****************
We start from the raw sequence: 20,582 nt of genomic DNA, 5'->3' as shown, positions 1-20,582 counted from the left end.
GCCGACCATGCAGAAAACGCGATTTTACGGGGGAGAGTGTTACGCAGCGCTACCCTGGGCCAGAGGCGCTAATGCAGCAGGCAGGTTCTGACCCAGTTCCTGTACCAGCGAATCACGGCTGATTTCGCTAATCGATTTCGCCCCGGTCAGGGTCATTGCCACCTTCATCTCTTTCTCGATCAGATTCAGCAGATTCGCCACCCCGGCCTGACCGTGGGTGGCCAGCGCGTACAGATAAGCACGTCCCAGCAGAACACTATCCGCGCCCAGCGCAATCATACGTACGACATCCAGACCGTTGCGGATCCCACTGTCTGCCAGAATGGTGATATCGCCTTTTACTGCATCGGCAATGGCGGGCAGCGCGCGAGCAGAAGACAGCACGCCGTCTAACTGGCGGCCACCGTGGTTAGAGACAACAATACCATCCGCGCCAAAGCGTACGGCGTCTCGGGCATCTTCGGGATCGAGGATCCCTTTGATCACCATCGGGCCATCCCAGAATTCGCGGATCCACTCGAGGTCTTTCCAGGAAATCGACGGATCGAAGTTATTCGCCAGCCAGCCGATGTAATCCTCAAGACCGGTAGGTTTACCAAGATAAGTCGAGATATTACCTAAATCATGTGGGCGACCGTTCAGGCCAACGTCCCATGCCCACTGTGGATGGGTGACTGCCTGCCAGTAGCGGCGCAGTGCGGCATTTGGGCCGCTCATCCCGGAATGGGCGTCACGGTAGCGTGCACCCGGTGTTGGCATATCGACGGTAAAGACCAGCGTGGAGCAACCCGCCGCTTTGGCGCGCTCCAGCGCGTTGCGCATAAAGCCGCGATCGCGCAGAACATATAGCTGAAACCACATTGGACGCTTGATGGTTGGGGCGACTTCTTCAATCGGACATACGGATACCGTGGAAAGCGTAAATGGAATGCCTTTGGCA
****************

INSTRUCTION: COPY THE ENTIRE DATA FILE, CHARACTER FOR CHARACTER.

We start from the raw sequence: 20,582 nt of genomic DNA, 5'->3' as shown, positions 1-20,582 counted from the left end.
GCCGACCATGCAGAAAACGCGATTTTACGGGGGAGAGTGTTACGCAGCGCTACCCTGGGCCAGAGGCGCTAATGCAGCAGGCAGGTTCTGACCCAGTTCCTGTACCAGCGAATCACGGCTGATTTCGCTAATCGATTTCGCCCCGGTCAGGGTCATTGCCACCTTCATCTCTTTCTCGATCAGATTCAGCAGATTCGCCACCCCGGCCTGACCGTGGGTGGCCAGCGCGTACAGATAAGCACGTCCCAGCAGAACACTATCCGCGCCCAGCGCAATCATACGTACGACATCCAGACCGTTGCGGATCCCACTGTCTGCCAGAATGGTGATATCGCCTTTTACTGCATCGGCAATGGCGGGCAGCGCGCGAGCAGAAGACAGCACGCCGTCTAACTGGCGGCCACCGTGGTTAGAGACAACAATACCATCCGCGCCAAAGCGTACGGCGTCTCGGGCATCTTCGGGATCGAGGATCCCTTTGATCACCATCGGGCCATCCCAGAATTCGCGGATCCACTCGAGGTCTTTCCAGGAAATCGACGGATCGAAGTTATTCGCCAGCCAGCCGATGTAATCCTCAAGACCGGTAGGTTTACCAAGATAAGTCGAGATATTACCTAAATCATGTGGGCGACCGTTCAGGCCAACGTCCCATGCCCACTGTGGATGGGTGACTGCCTGCCAGTAGCGGCGCAGTGCGGCATTTGGGCCGCTCATCCCGGAATGGGCGTCACGGTAGCGTGCACCCGGTGTTGGCATATCGACGGTAAAGACCAGCGTGGAGCAACCCGCCGCTTTGGCGCGCTCCAGCGCGTTGCGCATAAAGCCGCGATCGCGCAGAACATATAGCTGAAACCACATTGGACGCTTGATGGTTGGGGCGACTTCTTCAATCGGACATACGGATACCGTGGAAAGCGTAAATGGAATGCCTTTGGCA